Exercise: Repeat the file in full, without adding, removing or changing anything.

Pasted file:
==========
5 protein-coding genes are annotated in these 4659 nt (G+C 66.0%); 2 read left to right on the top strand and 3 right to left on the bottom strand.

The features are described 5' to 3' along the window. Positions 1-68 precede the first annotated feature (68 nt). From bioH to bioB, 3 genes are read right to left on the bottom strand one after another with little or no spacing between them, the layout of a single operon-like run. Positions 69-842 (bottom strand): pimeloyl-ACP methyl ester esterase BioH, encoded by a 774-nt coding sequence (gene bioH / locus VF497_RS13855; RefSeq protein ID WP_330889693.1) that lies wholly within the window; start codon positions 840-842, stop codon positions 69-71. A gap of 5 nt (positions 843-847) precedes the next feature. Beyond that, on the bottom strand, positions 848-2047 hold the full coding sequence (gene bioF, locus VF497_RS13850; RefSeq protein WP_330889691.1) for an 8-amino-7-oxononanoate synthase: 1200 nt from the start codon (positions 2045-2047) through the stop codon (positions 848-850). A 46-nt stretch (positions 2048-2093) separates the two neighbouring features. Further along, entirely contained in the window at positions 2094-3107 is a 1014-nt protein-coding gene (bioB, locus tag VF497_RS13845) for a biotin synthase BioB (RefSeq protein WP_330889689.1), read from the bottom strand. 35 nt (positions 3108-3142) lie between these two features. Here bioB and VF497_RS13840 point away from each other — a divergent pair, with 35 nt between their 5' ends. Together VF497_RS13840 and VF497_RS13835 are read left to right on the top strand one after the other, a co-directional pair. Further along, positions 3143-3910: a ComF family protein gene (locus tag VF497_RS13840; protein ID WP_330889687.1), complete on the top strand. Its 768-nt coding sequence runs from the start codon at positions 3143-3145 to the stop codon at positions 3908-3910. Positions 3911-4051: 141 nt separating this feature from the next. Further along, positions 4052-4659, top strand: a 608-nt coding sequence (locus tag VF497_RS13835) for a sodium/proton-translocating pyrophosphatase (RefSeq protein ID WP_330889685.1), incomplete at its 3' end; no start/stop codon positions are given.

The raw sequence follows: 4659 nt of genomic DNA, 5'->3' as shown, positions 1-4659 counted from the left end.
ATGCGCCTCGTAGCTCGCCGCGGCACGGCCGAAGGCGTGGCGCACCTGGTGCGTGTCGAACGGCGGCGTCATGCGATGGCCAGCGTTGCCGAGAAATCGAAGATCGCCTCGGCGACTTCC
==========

5 protein-coding genes are annotated in these 4659 nt (G+C 66.0%); 2 read left to right on the top strand and 3 right to left on the bottom strand.

The features are described 5' to 3' along the window. Positions 1-68 precede the first annotated feature (68 nt). From bioH to bioB, 3 genes are read right to left on the bottom strand one after another with little or no spacing between them, the layout of a single operon-like run. Positions 69-842 (bottom strand): pimeloyl-ACP methyl ester esterase BioH, encoded by a 774-nt coding sequence (gene bioH / locus VF497_RS13855; RefSeq protein ID WP_330889693.1) that lies wholly within the window; start codon positions 840-842, stop codon positions 69-71. A gap of 5 nt (positions 843-847) precedes the next feature. Beyond that, on the bottom strand, positions 848-2047 hold the full coding sequence (gene bioF, locus VF497_RS13850; RefSeq protein WP_330889691.1) for an 8-amino-7-oxononanoate synthase: 1200 nt from the start codon (positions 2045-2047) through the stop codon (positions 848-850). A 46-nt stretch (positions 2048-2093) separates the two neighbouring features. Further along, entirely contained in the window at positions 2094-3107 is a 1014-nt protein-coding gene (bioB, locus tag VF497_RS13845) for a biotin synthase BioB (RefSeq protein WP_330889689.1), read from the bottom strand. 35 nt (positions 3108-3142) lie between these two features. Here bioB and VF497_RS13840 point away from each other — a divergent pair, with 35 nt between their 5' ends. Together VF497_RS13840 and VF497_RS13835 are read left to right on the top strand one after the other, a co-directional pair. Further along, positions 3143-3910: a ComF family protein gene (locus tag VF497_RS13840; protein ID WP_330889687.1), complete on the top strand. Its 768-nt coding sequence runs from the start codon at positions 3143-3145 to the stop codon at positions 3908-3910. Positions 3911-4051: 141 nt separating this feature from the next. Further along, positions 4052-4659, top strand: a 608-nt coding sequence (locus tag VF497_RS13835) for a sodium/proton-translocating pyrophosphatase (RefSeq protein ID WP_330889685.1), incomplete at its 3' end; no start/stop codon positions are given.

The raw sequence follows: 4659 nt of genomic DNA, 5'->3' as shown, positions 1-4659 counted from the left end.
ATGCGCCTCGTAGCTCGCCGCGGCACGGCCGAAGGCGTGGCGCACCTGGTGCGTGTCGAACGGCGGCGTCATGCGATGGCCAGCGTTGCCGAGAAATCGAAGATCGCCTCGGCGACTTCC